A little more than three years after I came to the Sunday School Board, a major organizational change was made in the Youth Sunday School area. Two editorial managers were shifted out of their positions, and the two editorial sections were merged into one section. While I had taught a couple of courses in youth ministry while at Campbell University, I certainly wasn’t a “youthie” by any means; but Max made the decision to move me into the editorial manager position for all Youth Sunday School curriculum materials. Frankly, I think I was chosen to gain managerial experience for an approaching retirement of my Adult Sunday School curriculum manager. Max, however, trusted me with this new level of responsibility; and for the next three years I worked with some wonderful youth specialists like Myrte Veach, Josephine Pile, Judy Wooldridge, Becky Martin, Louis Hanks, Ken Parker, and many others. Of course, behind all of this change, Max was facing critical issues that I’m sure kept him awake at night. As the conservative leadership in the Southern Baptist Convention began to focus on its institutions and agencies, Youth-Adult Sunday School and its leaders, like Max Caldwell, were the focus of many conservative concerns. Some of us were shifted to less visible and less influential positions. Some, I assume, like Max, were given exit packages. It was a difficult time, and the long-term impact generally has been negative for the Sunday School Board—now LifeWay Christian Resources—and also negative for many of its employees. Max was an exquisite example of a Christian servant who suffered humbly and quietly in the face of changes that significantly impacted his life. Unfortunately, those who followed him made choices that have weakened the institution we all sought to grow and strengthen. Today the institution into which we invested our lives is but a shadow of what once was; but the pride of those like Max who invested themselves in the work of serving the churches and seeing them grow and thrive should not be overlooked. Max has now received the final commendation cited in Matthew 25:23: “Well done, good and faithful servant! You have been faithful in a few things; I will put you in charge of many things. Come and share your master’s happiness.” My hope, for Max, is this: that one of the things for which he has been put in charge in heaven are those 18 holes on the Everlasting Golf Club laid out beside the still waters.

And to Max’s family, I leave this familiar Old Testament blessing:
The Lord bless you
and keep you;
the Lord make his face shine upon you
and be gracious to you;
the Lord turn his face toward you
and give you peace. (Numbers 6:24-26)

Friday, December 25, 2015


I have just completed reading a book entitled “Strangers No More: Memoirs by Lucy S. Herring” (Carlton Press, 1983).  I’m not sure how the book found its way into my library—perhaps it was a book my daughter contributed when we moved into our shared Florida home recently. The book was signed by the author: “Think big! Your thoughts will determine your destiny, Lucy Herring, February, 1983.”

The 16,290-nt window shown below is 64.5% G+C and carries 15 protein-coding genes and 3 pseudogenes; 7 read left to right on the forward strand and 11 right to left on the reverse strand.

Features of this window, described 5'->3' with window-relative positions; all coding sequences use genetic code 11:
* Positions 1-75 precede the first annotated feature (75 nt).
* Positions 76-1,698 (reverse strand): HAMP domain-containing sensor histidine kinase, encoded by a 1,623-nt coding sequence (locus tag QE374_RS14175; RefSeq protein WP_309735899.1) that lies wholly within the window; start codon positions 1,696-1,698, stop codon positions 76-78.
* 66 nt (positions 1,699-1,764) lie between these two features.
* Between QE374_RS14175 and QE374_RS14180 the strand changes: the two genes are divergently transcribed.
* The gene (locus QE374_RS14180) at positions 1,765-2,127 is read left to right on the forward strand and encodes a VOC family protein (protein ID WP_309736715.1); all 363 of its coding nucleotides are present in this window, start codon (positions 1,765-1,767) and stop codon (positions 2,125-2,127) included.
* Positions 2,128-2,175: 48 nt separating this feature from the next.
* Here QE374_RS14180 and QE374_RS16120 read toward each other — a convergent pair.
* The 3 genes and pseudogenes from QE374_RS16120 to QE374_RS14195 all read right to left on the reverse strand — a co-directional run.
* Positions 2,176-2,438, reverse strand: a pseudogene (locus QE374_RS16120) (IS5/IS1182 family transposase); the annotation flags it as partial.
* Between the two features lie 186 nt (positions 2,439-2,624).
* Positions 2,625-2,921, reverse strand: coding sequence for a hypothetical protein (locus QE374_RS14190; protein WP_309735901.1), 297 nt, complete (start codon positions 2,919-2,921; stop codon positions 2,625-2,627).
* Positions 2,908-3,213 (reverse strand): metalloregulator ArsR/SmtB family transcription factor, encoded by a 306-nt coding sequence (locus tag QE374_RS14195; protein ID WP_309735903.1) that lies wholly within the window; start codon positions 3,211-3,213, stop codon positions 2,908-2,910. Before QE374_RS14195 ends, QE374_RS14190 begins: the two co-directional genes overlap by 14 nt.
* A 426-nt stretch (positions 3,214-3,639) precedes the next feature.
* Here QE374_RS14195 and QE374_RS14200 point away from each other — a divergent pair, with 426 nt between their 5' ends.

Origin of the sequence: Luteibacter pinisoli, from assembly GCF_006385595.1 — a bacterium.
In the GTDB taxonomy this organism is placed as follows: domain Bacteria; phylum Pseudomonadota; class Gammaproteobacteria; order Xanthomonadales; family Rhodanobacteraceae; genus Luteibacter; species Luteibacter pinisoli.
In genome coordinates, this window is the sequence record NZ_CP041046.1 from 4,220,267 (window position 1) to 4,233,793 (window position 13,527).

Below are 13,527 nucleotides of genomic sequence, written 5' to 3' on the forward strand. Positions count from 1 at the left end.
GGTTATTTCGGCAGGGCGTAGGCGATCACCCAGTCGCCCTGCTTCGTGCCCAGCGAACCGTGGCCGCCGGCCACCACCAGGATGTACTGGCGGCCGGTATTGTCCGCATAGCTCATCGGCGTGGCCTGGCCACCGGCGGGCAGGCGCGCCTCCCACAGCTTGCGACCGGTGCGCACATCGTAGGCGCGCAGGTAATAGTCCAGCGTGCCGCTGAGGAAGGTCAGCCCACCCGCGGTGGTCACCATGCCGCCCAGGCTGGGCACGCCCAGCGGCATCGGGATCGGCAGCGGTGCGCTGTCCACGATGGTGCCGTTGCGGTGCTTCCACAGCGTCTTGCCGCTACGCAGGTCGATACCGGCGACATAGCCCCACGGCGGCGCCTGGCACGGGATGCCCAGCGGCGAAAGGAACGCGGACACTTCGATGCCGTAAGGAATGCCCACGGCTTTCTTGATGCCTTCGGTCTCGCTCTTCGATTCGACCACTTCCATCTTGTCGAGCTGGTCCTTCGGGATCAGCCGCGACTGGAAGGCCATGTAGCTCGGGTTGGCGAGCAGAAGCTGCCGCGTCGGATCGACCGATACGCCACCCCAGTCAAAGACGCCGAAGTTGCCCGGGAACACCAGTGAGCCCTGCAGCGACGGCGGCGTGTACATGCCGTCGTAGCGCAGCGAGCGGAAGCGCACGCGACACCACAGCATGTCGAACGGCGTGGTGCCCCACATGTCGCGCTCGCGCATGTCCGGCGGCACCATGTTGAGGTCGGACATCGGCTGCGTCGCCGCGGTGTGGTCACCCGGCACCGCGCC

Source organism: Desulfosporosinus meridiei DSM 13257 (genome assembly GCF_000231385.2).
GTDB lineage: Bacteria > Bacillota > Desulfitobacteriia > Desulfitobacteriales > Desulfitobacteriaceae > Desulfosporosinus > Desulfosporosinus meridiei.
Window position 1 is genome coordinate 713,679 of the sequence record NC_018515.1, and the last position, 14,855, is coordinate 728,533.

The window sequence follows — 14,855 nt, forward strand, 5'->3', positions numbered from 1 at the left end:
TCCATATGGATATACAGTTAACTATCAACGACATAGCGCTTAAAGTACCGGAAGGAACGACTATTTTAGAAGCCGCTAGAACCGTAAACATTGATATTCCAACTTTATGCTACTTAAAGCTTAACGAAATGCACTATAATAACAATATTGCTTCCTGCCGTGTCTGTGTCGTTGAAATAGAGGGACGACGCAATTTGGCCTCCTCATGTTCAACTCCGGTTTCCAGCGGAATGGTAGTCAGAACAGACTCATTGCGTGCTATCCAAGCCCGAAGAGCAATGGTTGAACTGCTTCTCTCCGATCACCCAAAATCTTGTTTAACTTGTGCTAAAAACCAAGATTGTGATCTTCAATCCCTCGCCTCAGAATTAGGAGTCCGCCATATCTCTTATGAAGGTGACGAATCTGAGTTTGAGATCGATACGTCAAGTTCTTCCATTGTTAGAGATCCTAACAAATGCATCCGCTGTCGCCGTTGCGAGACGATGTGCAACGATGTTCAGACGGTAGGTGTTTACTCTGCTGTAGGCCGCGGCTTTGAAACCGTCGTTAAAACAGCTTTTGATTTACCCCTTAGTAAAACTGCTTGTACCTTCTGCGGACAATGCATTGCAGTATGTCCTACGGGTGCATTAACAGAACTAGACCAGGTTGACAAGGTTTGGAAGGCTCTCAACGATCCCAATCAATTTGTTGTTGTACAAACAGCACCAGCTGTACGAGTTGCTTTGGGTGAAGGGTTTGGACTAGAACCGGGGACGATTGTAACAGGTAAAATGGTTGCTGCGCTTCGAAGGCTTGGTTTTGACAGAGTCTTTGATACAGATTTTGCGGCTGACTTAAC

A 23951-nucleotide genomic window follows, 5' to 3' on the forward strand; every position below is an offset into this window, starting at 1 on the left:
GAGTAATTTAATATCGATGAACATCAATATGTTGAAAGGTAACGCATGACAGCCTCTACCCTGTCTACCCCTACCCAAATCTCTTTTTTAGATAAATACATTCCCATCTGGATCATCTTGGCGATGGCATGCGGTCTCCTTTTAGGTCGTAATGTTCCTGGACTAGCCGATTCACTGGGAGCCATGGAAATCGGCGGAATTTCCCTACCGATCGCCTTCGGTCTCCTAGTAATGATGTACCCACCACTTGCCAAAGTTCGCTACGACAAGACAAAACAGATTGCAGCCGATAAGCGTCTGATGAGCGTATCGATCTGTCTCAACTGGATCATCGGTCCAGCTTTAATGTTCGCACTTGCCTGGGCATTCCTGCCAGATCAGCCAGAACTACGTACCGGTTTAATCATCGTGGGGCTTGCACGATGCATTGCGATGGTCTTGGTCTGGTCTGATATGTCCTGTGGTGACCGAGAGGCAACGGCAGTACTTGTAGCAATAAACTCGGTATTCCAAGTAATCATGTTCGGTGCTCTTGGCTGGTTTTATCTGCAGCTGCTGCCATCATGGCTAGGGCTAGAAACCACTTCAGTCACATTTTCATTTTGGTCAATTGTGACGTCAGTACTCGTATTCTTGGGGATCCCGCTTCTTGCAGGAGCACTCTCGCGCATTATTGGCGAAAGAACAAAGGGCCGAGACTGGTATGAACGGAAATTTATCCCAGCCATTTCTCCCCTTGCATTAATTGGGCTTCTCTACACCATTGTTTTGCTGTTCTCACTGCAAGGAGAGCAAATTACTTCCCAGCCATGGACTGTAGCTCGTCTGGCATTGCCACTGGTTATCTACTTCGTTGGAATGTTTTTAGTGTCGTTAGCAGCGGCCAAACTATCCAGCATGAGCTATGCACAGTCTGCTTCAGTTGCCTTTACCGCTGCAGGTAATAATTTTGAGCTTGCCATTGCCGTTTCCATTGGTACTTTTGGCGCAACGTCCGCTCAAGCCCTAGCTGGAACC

Lucy Herring was an African-American educator who had an interesting life and who made a significant impact on the education of the African-American community. While I expect that few will be aware of her and her legacy, I found a couple of especially significant connections with my own pilgrimage.  The first connection was that she served early in her career as an educational coordinator in Harnett County, North Carolina. While her service was many years prior to my teaching years at Campbell University (in fact, I had been at Campbell for three years and had been in Nashville five years by 1983 when this book was published), Campbell is in Harnett County and is only a few miles from Lillington, where Ms. Herring worked. Her work was foundational in opening doors of opportunity for African-American students; and I had some very fine students at Campbell, who were evidence that doors of opportunity have been opened by people like Lucy Herring.

The most significant connection, however, was a stage-of-life connection that Ms. Herring faced at the time of her retirement. While I cannot apply her statement about retirement totally to my own experience (see page 166 for Lucy Herring’s list), she did inspire me with some perspectives that are helpful to those who are retiring or have retired. Here are my adaptions of Lucy Herring’s experience that retirees have to deal with in the significant transition from employment to retirement.

1.     Serving in a new role of second parent—that of a grandparent.
2.     Living in new accommodations.
3.     Living in a culturally mixed community.
4.     Being far removed from the kind of church of which you have been a member.
5.     Having to find new service providers to assist you.
6.     Having to make new friends (especially when your recall is declining).
7.     Living in a new city with a vastly different climate from the one to which you have been acclimated.

Lucy Herring captured a lot of the challenges that I have been facing in the last six months. Her spirit in addressing these issues have inspired me and challenged me to view these days as a new venture that requires readjustments, patience, supportive family and friends, and trust in God that all is working together for good.